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June 1985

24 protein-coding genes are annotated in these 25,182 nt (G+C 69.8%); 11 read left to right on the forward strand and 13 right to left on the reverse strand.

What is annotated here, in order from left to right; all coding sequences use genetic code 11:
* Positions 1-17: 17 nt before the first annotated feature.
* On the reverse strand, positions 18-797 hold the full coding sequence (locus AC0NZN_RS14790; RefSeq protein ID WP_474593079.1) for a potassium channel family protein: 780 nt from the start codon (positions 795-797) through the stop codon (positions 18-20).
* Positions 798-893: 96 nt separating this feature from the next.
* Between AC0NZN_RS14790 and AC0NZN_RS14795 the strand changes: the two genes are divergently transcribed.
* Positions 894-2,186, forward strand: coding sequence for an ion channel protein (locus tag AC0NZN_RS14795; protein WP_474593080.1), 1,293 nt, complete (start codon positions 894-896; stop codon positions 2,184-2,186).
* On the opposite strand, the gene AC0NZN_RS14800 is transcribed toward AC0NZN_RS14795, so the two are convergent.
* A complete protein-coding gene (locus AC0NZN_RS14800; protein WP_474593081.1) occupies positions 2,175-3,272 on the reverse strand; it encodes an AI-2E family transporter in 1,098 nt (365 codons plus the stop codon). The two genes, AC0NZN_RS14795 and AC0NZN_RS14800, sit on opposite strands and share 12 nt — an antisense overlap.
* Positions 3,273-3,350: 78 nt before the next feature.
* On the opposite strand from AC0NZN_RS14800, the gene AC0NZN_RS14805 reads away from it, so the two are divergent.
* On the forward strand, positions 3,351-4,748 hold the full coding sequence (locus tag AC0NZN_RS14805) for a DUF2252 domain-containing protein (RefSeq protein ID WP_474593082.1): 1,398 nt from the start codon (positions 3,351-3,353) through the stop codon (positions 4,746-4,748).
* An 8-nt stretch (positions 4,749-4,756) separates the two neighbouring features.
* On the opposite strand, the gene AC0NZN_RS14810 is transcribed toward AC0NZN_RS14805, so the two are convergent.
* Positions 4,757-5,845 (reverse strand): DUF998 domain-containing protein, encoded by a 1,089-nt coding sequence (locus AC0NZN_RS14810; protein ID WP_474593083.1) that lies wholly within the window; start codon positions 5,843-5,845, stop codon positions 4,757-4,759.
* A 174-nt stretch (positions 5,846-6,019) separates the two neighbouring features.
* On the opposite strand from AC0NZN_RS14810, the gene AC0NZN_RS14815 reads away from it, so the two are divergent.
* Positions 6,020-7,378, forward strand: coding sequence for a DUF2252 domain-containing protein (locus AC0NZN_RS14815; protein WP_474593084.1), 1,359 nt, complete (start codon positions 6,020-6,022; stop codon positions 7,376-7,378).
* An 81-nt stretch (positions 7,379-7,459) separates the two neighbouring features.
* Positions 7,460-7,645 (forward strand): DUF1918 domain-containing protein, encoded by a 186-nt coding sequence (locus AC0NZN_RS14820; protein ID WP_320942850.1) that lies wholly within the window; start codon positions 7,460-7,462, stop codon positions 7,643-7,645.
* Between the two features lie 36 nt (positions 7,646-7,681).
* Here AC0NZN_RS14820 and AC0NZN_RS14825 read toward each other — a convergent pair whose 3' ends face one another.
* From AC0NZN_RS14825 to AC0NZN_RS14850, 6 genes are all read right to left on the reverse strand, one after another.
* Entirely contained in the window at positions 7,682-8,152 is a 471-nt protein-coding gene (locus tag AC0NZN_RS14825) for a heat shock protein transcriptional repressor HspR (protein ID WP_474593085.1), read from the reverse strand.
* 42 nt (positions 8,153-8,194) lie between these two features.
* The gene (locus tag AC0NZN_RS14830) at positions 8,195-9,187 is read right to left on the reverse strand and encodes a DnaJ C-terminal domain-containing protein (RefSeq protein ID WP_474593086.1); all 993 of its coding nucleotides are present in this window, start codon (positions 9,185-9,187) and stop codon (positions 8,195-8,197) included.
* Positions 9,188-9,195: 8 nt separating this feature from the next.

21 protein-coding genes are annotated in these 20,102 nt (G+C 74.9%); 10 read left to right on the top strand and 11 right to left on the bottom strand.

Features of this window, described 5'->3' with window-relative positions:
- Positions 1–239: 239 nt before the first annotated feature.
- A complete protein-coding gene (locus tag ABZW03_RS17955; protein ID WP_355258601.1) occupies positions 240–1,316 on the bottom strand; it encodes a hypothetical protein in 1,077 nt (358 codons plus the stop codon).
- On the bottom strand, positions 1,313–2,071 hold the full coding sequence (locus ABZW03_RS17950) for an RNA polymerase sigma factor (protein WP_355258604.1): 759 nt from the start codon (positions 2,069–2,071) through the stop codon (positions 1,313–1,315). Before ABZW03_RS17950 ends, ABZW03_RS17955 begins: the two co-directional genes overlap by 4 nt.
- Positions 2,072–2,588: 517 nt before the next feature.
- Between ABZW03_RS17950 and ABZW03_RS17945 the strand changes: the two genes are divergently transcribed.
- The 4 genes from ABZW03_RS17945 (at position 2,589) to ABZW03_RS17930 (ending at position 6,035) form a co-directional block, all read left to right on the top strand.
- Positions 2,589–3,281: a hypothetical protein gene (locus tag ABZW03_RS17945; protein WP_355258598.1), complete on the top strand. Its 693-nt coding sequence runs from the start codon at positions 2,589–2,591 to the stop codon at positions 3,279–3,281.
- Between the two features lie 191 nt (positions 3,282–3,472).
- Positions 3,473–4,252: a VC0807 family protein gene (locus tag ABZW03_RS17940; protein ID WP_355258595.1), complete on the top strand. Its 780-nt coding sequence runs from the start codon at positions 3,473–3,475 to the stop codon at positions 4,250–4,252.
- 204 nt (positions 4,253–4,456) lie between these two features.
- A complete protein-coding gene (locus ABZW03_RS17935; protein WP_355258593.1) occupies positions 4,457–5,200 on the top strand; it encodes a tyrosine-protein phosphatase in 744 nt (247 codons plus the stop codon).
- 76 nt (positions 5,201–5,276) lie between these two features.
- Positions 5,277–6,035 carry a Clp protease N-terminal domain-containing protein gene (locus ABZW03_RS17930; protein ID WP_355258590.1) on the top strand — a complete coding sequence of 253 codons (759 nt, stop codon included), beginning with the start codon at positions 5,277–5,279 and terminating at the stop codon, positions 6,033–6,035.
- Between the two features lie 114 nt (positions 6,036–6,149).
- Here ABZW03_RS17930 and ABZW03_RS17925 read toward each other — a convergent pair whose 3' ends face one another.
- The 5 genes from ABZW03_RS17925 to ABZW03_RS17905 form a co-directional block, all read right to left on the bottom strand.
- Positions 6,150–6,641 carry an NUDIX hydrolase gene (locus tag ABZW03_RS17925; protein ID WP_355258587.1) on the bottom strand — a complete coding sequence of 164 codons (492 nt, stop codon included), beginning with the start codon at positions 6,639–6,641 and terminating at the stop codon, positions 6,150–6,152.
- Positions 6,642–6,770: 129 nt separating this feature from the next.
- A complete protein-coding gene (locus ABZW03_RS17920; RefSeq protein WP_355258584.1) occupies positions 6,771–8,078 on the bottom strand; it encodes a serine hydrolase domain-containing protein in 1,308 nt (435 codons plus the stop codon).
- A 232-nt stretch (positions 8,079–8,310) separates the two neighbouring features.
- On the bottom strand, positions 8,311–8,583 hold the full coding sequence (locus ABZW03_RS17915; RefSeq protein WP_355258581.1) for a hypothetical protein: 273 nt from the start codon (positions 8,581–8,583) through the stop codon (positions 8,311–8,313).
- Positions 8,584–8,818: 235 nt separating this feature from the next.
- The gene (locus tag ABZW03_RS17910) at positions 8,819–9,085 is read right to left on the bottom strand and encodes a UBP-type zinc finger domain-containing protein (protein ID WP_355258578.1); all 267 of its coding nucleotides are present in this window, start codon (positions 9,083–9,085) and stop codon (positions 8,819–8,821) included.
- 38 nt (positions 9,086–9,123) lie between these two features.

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A merger in an industry with differentiated products increases the market power of the merging firms to the extent that their products are close substitutes and that other firms produce only more distant substitutes.' Such a merger makes the residual demand curve of each partner steeper, by shifting each in the direction of the industry demand curve. The extent of this increase in market power depends upon the own-elasticity of demand for each merging firm's product, as well as the cross-elasticity of demand for each with all other firms' products. As a result, evaluating the effect of a merger between two firms with n-2 other competitors would seem to require the estimation of at least n2 (n square) parameters (all of the price elasticities of demand), a formidable task.That extremely difficult estimation task is unnecessary, however. The necessary information is contained in the slopes of the two single-firm (residual) demand curves before the merger, and the extent to which the merged firm will face a steeper demand curve. For example, suppose a merger between two U.S. brewing firms, say Pabst and Anheuser-Busch, were proposed. It is not particularly important to determine whether it is competition from Miller or competition from Stroh (or from Heileman, or .. .) which puts the most effective brake on Anheuser-Busch's pricing. Only the total effect of these other firms and the particular effect of competition from Pabst are of interest.This paper proposes econometric procedures for estimating the demand system that merger partners will face, based only on pre-merger data. The key to the procedures is that the effects of all other firms in the industry are summed together. Formally, we start with a model of an n-firm product-differentiated industry. Manipulation of the model removes the prices and quantities of all but two firms. This reduces the dimensionality of the problem to manageable size; rather than an n-firm demand system, we estimate a two-firm residual demand system. In this way the technique extends our econometric method for evaluating single-firm demand elasticities in product-differentiated industries (Baker and Bresnahan [I984]).